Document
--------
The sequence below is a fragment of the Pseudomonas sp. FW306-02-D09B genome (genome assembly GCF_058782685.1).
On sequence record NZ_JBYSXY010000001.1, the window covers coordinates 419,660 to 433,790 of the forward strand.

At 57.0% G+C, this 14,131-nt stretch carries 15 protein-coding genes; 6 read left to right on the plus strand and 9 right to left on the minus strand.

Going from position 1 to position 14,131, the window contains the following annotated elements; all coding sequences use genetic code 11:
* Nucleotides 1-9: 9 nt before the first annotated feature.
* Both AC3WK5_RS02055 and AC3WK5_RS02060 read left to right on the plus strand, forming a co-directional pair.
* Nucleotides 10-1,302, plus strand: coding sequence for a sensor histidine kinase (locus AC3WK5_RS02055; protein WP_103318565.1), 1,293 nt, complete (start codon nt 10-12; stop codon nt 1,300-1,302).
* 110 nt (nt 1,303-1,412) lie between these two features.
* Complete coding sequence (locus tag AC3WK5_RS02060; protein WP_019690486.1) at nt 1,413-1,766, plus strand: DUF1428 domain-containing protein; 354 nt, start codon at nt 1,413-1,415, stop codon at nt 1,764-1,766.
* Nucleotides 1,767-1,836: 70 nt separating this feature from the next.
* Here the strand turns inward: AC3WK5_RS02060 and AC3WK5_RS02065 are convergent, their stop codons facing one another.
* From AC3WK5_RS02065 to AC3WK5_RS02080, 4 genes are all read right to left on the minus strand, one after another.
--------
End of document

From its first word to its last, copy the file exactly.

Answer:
The sequence below is a fragment of the Pseudomonas sp. FW306-02-D09B genome (genome assembly GCF_058782685.1).
On sequence record NZ_JBYSXY010000001.1, the window covers coordinates 419,660 to 433,790 of the forward strand.

At 57.0% G+C, this 14,131-nt stretch carries 15 protein-coding genes; 6 read left to right on the plus strand and 9 right to left on the minus strand.

Going from position 1 to position 14,131, the window contains the following annotated elements; all coding sequences use genetic code 11:
* Nucleotides 1-9: 9 nt before the first annotated feature.
* Both AC3WK5_RS02055 and AC3WK5_RS02060 read left to right on the plus strand, forming a co-directional pair.
* Nucleotides 10-1,302, plus strand: coding sequence for a sensor histidine kinase (locus AC3WK5_RS02055; protein WP_103318565.1), 1,293 nt, complete (start codon nt 10-12; stop codon nt 1,300-1,302).
* 110 nt (nt 1,303-1,412) lie between these two features.
* Complete coding sequence (locus tag AC3WK5_RS02060; protein WP_019690486.1) at nt 1,413-1,766, plus strand: DUF1428 domain-containing protein; 354 nt, start codon at nt 1,413-1,415, stop codon at nt 1,764-1,766.
* Nucleotides 1,767-1,836: 70 nt separating this feature from the next.
* Here the strand turns inward: AC3WK5_RS02060 and AC3WK5_RS02065 are convergent, their stop codons facing one another.
* From AC3WK5_RS02065 to AC3WK5_RS02080, 4 genes are all read right to left on the minus strand, one after another.